Given the solid claims of the state as to why the sports associations will not have standing, it is more likely than not that the case will be dismissed. However, if the case isn’t dismissed, New Jersey will have to wage war on the constitutionality of PAPSA. The State’s likely plan of attack will focus on the Tenth Amendment, which grants to the states any powers unreserved by the federal government. New Jersey could persuasively argue that PAPSA interferes with the right of states to determine how they will raise money to finance their budgets. Indeed, New Jersey Senator Raymond Lesniak (D. Union) argued in 2009 that “[PASPA] deprives the State of New Jersey of over $100 million of yearly revenues, as well as depriving our casinos, racetracks and Internet operators of over $500 million in gross income.”
Nonetheless, considerable disagreement exists over the wisdom of the new law. While some people, as mentioned above, believe that legalizing gambling and betting will lead to more game-fixing, others believe that it will not. Ultimately, legalization is probably a good move because of the benefits that effective regulation and monitoring confer. Sports gambling is already occurring, so, as New Jersey Governor Chris Christie, says, “If it’s going happen, let’s make the conduct legal, and let’s make the people who participate in it comply with certain laws.”
Furthermore, this law already has the support of the New Jersey people, who approved the idea of being allowed to bet on sports in a nonbinding referendum by a 2-to-1 margin in the fall, and treatment programs for compulsive gamblers will receive half of the money made from sports betting. The State of New Jersey is optimistic that the courts will uphold this law.
 N.J. Const. art. IV, § 7, ¶ 2.
 See generally Complaint for Declaratory and Injunctive Relief at 3, NCAA v. Christie, No. 3:12-cv-04947-MAS-LHG (D.N.J. Aug. 7, 2012), available at http://www.sportsandentertainmentlawplaybook.com/120807_compl%20for%20declartory%20%26%20injunctive%20relief_ncaa%20et%20al_vs_christie%20et%20al%20(compressed).pdf (alleging that Sports Gambling Law violates PAPSA).
 28 U.S.C § 3702 (1992).
 See Darren Heitner, Constitutionality of Sports Betting Prohibition at Issue in NCAA and Professional Leagues’ Lawsuit against New Jersey, Forbes (Aug. 7, 2012, 5:43 PM), http://www.forbes.com/sites/darrenheitner/2012/08/07/constitutionality-of-sports-betting-prohibition-at-issue-in-ncaa-and-professional-leagues-lawsuit-against-new-jersey/ (identifying exceptions to PAPSA).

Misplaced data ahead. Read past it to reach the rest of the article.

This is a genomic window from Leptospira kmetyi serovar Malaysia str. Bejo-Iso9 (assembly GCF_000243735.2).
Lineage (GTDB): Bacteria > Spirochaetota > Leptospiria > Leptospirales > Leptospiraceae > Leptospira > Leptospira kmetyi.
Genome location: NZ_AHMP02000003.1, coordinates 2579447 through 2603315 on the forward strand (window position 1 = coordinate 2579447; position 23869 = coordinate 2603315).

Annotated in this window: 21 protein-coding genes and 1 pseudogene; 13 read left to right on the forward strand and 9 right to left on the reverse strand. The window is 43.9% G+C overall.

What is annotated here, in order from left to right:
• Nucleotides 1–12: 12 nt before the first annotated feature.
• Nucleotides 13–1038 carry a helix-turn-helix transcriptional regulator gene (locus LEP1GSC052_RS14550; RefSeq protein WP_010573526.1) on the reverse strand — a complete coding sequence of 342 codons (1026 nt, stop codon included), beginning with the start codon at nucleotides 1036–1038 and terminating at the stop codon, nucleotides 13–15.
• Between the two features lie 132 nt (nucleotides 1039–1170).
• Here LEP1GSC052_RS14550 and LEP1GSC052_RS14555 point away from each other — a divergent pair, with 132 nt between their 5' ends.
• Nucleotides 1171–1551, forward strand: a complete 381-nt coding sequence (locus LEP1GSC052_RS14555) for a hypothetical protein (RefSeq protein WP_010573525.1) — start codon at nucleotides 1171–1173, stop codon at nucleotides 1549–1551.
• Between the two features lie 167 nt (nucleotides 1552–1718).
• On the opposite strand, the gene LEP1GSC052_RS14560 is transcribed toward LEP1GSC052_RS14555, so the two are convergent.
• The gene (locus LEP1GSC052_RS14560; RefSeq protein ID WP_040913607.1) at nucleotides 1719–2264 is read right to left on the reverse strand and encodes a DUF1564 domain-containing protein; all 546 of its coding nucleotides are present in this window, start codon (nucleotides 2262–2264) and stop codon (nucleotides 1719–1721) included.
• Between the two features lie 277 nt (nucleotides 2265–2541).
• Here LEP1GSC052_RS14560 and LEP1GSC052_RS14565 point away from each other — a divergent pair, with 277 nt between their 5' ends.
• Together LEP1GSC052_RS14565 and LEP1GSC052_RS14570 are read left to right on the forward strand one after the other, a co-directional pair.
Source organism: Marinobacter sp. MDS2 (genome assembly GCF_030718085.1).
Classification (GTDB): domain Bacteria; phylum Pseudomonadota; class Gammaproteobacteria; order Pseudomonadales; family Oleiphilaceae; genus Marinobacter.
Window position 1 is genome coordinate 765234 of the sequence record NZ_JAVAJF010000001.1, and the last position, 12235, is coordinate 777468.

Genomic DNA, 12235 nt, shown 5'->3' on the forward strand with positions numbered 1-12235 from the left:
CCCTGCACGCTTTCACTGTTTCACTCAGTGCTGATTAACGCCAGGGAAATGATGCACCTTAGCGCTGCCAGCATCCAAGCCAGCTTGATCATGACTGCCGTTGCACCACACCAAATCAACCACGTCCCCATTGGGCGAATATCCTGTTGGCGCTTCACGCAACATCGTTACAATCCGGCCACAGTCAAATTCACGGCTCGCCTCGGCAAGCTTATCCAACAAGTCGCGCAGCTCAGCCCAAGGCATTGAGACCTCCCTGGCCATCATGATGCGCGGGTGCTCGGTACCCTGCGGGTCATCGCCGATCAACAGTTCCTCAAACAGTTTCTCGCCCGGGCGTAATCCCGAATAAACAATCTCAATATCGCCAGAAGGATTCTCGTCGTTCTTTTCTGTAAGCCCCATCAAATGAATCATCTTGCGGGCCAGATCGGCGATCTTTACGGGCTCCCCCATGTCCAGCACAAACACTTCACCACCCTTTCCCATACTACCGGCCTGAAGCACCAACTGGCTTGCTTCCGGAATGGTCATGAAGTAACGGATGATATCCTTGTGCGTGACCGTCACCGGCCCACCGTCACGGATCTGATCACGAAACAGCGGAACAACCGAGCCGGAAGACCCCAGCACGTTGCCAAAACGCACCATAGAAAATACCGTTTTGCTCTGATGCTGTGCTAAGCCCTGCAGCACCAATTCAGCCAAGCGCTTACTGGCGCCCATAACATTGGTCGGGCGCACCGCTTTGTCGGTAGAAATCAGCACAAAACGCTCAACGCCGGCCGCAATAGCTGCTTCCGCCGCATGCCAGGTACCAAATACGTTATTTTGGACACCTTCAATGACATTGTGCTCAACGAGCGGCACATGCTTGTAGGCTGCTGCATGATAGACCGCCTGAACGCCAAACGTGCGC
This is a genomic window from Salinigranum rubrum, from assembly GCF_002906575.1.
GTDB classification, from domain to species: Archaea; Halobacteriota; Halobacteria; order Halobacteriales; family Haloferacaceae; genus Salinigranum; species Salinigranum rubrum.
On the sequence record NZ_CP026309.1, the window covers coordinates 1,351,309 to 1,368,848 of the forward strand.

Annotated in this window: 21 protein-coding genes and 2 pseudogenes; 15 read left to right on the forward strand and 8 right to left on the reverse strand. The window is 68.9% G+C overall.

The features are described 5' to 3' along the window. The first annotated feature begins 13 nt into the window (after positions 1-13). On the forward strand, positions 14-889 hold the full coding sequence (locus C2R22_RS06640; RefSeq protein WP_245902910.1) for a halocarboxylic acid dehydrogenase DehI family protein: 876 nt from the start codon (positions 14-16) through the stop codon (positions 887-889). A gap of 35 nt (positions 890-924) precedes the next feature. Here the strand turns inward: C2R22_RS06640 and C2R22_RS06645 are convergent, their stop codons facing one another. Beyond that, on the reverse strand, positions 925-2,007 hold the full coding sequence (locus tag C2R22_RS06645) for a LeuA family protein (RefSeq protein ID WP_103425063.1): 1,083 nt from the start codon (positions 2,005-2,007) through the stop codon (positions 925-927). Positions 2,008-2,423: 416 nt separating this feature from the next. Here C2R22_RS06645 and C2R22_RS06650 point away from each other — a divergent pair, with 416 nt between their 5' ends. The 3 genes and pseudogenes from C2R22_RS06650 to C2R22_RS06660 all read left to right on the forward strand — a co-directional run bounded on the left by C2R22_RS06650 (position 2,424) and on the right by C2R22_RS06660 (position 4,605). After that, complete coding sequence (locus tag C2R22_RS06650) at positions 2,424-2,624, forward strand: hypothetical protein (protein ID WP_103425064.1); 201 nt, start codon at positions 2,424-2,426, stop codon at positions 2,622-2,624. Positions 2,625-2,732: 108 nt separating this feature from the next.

See New Jersey Sued Over Sports Betting, ESPN, http://espn.go.com/espn/story/_/id/8243013/ncaa-4-pro-leagues-sue-new-jersey-sports-betting (last updated Aug. 7, 2012, 5:47 PM) (explaining how NJ had opportunity to implement sport-betting program between 1993 and 1994).
 Complaint for Declaratory and Injunctive Relief, supra note 2, at 3.
 See Complaint for Declaratory and Injunctive Relief, supra note 2, at 3 (elaborating on reputational injury suffered by leagues on account of Sports Gambling Law).
 David Gialanella, N.J. Says Leagues Lack Standing to Challenge Sports-Betting Law, New Jersey L.J. (Sept. 11, 2012) http://www.law.com/jsp/nj/PubArticleNJ.jsp?id=1202570824643.
 See Lujan v. Defenders of Wildlife, 504 U.S. 555, 556 (1992) (holding that plaintiffs did not prove imminence and particularity of injury).
 Allen v. Wright, 468 U.S. 737, 737 (1984).
 Gialanella, supra note 8.
 See Heitner, supra note 4 (explaining possible Tenth Amendment challenge to PAPSA).
 Heitner, supra note 4.
 Gialanella, supra note 8.
 Joe Asher, Why Chris Christie Is Right About Sports Betting, U.S. News & World Rep. (June 26, 2012), http://www.usnews.com/opinion/articles/2012/06/26/why-chris-christie-is-right-about-sports-betting.
 New Jersey to Allow Betting This Fall, ESPN, http://espn.go.com/espn/story/_/id/7970130/new-jersey-defy-federal-law-move-forward-sports-betting (last updated May 25, 2012, 3:03 PM).